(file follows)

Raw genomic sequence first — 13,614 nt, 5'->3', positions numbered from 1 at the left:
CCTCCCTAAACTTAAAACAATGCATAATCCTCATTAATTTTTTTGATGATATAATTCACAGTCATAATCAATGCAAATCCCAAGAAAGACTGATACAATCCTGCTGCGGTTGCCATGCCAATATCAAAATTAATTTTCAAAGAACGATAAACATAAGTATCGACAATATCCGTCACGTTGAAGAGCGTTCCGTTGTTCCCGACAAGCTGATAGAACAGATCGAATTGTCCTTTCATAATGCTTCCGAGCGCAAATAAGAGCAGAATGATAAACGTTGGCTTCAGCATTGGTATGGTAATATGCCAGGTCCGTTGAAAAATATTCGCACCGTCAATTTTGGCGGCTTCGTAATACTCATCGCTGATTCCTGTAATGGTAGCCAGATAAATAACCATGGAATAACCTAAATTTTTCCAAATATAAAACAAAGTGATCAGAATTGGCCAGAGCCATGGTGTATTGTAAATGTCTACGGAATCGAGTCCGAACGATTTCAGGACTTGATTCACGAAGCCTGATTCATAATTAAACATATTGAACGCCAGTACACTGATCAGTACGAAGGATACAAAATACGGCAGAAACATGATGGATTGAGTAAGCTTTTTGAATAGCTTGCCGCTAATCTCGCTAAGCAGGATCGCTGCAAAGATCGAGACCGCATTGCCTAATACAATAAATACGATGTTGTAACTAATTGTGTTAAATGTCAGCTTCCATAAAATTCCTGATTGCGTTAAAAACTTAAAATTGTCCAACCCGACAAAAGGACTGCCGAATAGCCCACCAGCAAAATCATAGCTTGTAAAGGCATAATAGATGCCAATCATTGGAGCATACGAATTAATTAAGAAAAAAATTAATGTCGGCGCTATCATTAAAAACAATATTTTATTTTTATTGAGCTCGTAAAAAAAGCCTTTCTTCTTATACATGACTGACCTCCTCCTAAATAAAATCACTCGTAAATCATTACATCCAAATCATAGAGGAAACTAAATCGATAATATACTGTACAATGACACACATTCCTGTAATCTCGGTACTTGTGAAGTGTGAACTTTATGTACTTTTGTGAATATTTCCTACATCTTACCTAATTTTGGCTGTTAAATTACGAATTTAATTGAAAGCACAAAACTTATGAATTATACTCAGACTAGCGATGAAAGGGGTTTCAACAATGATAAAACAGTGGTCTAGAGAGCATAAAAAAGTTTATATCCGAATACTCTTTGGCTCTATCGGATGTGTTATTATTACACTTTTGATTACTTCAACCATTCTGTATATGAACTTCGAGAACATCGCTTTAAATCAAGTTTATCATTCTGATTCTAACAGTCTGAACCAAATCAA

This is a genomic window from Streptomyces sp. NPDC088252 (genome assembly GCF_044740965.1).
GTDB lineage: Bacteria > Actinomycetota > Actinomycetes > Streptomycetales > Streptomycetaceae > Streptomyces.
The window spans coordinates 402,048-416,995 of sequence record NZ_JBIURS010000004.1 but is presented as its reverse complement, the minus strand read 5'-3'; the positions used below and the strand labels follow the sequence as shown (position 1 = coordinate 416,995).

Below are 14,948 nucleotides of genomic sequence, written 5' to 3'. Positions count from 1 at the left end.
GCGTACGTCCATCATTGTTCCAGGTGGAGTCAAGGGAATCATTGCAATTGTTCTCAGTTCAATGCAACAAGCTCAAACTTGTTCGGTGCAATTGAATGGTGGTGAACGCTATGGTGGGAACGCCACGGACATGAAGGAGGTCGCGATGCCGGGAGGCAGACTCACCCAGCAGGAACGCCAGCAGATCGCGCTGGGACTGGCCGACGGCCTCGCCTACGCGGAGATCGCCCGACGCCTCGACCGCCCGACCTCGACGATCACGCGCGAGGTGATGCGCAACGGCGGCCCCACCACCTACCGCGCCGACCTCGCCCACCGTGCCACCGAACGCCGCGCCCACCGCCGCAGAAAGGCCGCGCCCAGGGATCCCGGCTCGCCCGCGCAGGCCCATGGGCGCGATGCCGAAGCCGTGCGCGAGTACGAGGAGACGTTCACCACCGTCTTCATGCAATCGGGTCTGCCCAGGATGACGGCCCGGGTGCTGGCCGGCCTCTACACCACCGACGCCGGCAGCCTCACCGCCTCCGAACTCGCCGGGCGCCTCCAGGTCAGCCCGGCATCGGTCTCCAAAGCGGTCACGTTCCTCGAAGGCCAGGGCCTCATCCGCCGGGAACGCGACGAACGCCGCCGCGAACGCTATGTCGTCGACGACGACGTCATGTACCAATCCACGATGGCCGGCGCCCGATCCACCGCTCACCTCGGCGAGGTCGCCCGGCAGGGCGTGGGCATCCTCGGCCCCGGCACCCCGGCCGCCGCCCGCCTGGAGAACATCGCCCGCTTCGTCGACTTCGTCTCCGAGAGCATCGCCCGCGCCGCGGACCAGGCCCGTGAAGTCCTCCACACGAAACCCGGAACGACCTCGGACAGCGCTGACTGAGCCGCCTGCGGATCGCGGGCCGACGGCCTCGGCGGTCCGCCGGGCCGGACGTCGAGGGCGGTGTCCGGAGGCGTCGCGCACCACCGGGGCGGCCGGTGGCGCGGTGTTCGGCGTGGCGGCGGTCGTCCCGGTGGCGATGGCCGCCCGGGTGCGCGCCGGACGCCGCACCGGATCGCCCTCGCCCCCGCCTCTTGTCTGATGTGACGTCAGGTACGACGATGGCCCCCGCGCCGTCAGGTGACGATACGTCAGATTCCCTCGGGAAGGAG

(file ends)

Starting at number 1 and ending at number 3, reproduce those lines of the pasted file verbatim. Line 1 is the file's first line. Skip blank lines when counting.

Raw genomic sequence first — 13,614 nt, 5'->3', positions numbered from 1 at the left:
CCTCCCTAAACTTAAAACAATGCATAATCCTCATTAATTTTTTTGATGATATAATTCACAGTCATAATCAATGCAAATCCCAAGAAAGACTGATACAATCCTGCTGCGGTTGCCATGCCAATATCAAAATTAATTTTCAAAGAACGATAAACATAAGTATCGACAATATCCGTCACGTTGAAGAGCGTTCCGTTGTTCCCGACAAGCTGATAGAACAGATCGAATTGTCCTTTCATAATGCTTCCGAGCGCAAATAAGAGCAGAATGATAAACGTTGGCTTCAGCATTGGTATGGTAATATGCCAGGTCCGTTGAAAAATATTCGCACCGTCAATTTTGGCGGCTTCGTAATACTCATCGCTGATTCCTGTAATGGTAGCCAGATAAATAACCATGGAATAACCTAAATTTTTCCAAATATAAAACAAAGTGATCAGAATTGGCCAGAGCCATGGTGTATTGTAAATGTCTACGGAATCGAGTCCGAACGATTTCAGGACTTGATTCACGAAGCCTGATTCATAATTAAACATATTGAACGCCAGTACACTGATCAGTACGAAGGATACAAAATACGGCAGAAACATGATGGATTGAGTAAGCTTTTTGAATAGCTTGCCGCTAATCTCGCTAAGCAGGATCGCTGCAAAGATCGAGACCGCATTGCCTAATACAATAAATACGATGTTGTAACTAATTGTGTTAAATGTCAGCTTCCATAAAATTCCTGATTGCGTTAAAAACTTAAAATTGTCCAACCCGACAAAAGGACTGCCGAATAGCCCACCAGCAAAATCATAGCTTGTAAAGGCATAATAGATGCCAATCATTGGAGCATACGAATTAATTAAGAAAAAAATTAATGTCGGCGCTATCATTAAAAACAATATTTTATTTTTATTGAGCTCGTAAAAAAAGCCTTTCTTCTTATACATGACTGACCTCCTCCTAAATAAAATCACTCGTAAATCATTACATCCAAATCATAGAGGAAACTAAATCGATAATATACTGTACAATGACACACATTCCTGTAATCTCGGTACTTGTGAAGTGTGAACTTTATGTACTTTTGTGAATATTTCCTACATCTTACCTAATTTTGGCTGTTAAATTACGAATTTAATTGAAAGCACAAAACTTATGAATTATACTCAGACTAGCGATGAAAGGGGTTTCAACAATGATAAAACAGTGGTCTAGAGAGCATAAAAAAGTTTATATCCGAATACTCTTTGGCTCTATCGGATGTGTTATTATTACACTTTTGATTACTTCAACCATTCTGTATATGAACTTCGAGAACATCGCTTTAAATCAAGTTTATCATTCTGATTCTAACAGTCTGAACCAAATCAA

This is a genomic window from Streptomyces sp. NPDC088252 (genome assembly GCF_044740965.1).